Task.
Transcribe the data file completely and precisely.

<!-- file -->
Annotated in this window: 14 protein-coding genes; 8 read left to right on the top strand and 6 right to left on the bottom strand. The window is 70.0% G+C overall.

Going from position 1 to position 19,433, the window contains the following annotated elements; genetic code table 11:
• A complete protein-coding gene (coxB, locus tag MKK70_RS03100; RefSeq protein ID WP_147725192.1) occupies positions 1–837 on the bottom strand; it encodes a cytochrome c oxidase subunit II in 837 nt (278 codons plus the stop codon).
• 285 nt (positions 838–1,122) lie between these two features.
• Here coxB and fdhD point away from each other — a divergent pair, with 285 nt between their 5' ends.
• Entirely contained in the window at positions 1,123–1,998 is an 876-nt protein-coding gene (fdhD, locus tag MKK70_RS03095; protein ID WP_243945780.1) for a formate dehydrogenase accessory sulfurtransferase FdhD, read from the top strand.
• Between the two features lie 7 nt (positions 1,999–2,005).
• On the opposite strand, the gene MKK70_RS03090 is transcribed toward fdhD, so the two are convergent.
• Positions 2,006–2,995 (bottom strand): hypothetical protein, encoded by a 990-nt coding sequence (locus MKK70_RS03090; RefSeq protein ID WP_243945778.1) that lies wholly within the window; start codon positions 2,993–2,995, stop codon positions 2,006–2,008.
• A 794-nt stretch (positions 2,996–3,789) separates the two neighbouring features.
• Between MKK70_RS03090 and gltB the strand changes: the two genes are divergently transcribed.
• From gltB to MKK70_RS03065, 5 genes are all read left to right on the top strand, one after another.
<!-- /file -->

Annotated in this window: 14 protein-coding genes; 8 read left to right on the top strand and 6 right to left on the bottom strand. The window is 70.0% G+C overall.

Going from position 1 to position 19,433, the window contains the following annotated elements; genetic code table 11:
• A complete protein-coding gene (coxB, locus tag MKK70_RS03100; RefSeq protein ID WP_147725192.1) occupies positions 1–837 on the bottom strand; it encodes a cytochrome c oxidase subunit II in 837 nt (278 codons plus the stop codon).
• 285 nt (positions 838–1,122) lie between these two features.
• Here coxB and fdhD point away from each other — a divergent pair, with 285 nt between their 5' ends.
• Entirely contained in the window at positions 1,123–1,998 is an 876-nt protein-coding gene (fdhD, locus tag MKK70_RS03095; protein ID WP_243945780.1) for a formate dehydrogenase accessory sulfurtransferase FdhD, read from the top strand.
• Between the two features lie 7 nt (positions 1,999–2,005).
• On the opposite strand, the gene MKK70_RS03090 is transcribed toward fdhD, so the two are convergent.
• Positions 2,006–2,995 (bottom strand): hypothetical protein, encoded by a 990-nt coding sequence (locus MKK70_RS03090; RefSeq protein ID WP_243945778.1) that lies wholly within the window; start codon positions 2,993–2,995, stop codon positions 2,006–2,008.
• A 794-nt stretch (positions 2,996–3,789) separates the two neighbouring features.
• Between MKK70_RS03090 and gltB the strand changes: the two genes are divergently transcribed.
• From gltB to MKK70_RS03065, 5 genes are all read left to right on the top strand, one after another.